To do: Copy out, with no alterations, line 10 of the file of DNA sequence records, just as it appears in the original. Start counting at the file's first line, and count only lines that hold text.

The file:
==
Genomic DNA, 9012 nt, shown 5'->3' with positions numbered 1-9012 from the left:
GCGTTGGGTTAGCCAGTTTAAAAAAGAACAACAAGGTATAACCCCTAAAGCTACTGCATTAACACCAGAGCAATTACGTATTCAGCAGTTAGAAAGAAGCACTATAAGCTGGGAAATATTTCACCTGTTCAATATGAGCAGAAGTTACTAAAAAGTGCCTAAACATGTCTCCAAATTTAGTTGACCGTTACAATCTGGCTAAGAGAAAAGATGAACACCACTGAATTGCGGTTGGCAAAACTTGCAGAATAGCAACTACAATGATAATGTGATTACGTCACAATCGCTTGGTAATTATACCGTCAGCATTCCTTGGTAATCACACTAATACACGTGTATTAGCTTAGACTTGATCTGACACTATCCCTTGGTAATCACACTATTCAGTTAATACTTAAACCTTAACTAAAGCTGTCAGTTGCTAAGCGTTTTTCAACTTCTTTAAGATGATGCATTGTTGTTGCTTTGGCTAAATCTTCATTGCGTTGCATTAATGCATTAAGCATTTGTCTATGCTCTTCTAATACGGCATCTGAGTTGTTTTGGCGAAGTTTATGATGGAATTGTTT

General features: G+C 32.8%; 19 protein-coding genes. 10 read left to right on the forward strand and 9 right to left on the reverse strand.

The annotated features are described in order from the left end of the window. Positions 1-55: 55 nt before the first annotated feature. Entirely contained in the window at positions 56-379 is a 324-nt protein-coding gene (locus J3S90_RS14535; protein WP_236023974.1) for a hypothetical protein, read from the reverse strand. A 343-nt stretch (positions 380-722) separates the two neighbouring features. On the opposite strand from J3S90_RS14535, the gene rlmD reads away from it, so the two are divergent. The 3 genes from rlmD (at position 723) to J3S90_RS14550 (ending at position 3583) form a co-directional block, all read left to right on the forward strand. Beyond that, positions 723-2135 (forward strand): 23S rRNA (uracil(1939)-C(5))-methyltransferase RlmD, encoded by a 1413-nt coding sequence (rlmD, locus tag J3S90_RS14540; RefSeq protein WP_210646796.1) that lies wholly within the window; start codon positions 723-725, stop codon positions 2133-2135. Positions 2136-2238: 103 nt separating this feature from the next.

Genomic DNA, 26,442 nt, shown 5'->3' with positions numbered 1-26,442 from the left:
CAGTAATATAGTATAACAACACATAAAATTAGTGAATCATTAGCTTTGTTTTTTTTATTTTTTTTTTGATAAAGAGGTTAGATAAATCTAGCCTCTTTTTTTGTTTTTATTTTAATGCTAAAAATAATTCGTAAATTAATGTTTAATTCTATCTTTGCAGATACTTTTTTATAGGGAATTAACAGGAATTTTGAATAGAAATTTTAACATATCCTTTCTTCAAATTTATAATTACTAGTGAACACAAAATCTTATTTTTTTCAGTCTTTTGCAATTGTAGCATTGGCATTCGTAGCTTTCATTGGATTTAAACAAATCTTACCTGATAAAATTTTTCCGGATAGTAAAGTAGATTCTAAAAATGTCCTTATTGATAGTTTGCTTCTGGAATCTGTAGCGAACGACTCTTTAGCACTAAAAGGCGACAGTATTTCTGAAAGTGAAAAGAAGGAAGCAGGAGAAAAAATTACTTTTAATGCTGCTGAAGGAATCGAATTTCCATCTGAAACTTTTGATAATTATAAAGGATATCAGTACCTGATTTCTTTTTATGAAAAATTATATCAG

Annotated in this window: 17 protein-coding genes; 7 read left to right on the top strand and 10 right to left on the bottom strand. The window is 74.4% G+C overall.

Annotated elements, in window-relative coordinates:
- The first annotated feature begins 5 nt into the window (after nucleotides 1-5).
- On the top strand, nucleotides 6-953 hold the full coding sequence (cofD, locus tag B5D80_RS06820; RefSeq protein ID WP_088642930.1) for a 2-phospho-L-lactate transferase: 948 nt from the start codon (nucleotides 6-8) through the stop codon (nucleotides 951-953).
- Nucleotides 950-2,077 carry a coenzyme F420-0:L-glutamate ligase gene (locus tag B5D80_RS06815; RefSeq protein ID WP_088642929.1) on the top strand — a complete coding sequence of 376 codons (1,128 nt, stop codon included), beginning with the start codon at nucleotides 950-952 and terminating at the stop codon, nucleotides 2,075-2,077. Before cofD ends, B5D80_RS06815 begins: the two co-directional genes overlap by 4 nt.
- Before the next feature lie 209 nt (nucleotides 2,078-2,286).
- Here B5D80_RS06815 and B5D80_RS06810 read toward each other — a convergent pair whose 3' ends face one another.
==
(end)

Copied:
- On the top strand, nucleotides 6-953 hold the full coding sequence (cofD, locus tag B5D80_RS06820; RefSeq protein ID WP_088642930.1) for a 2-phospho-L-lactate transferase: 948 nt from the start codon (nucleotides 6-8) through the stop codon (nucleotides 951-953).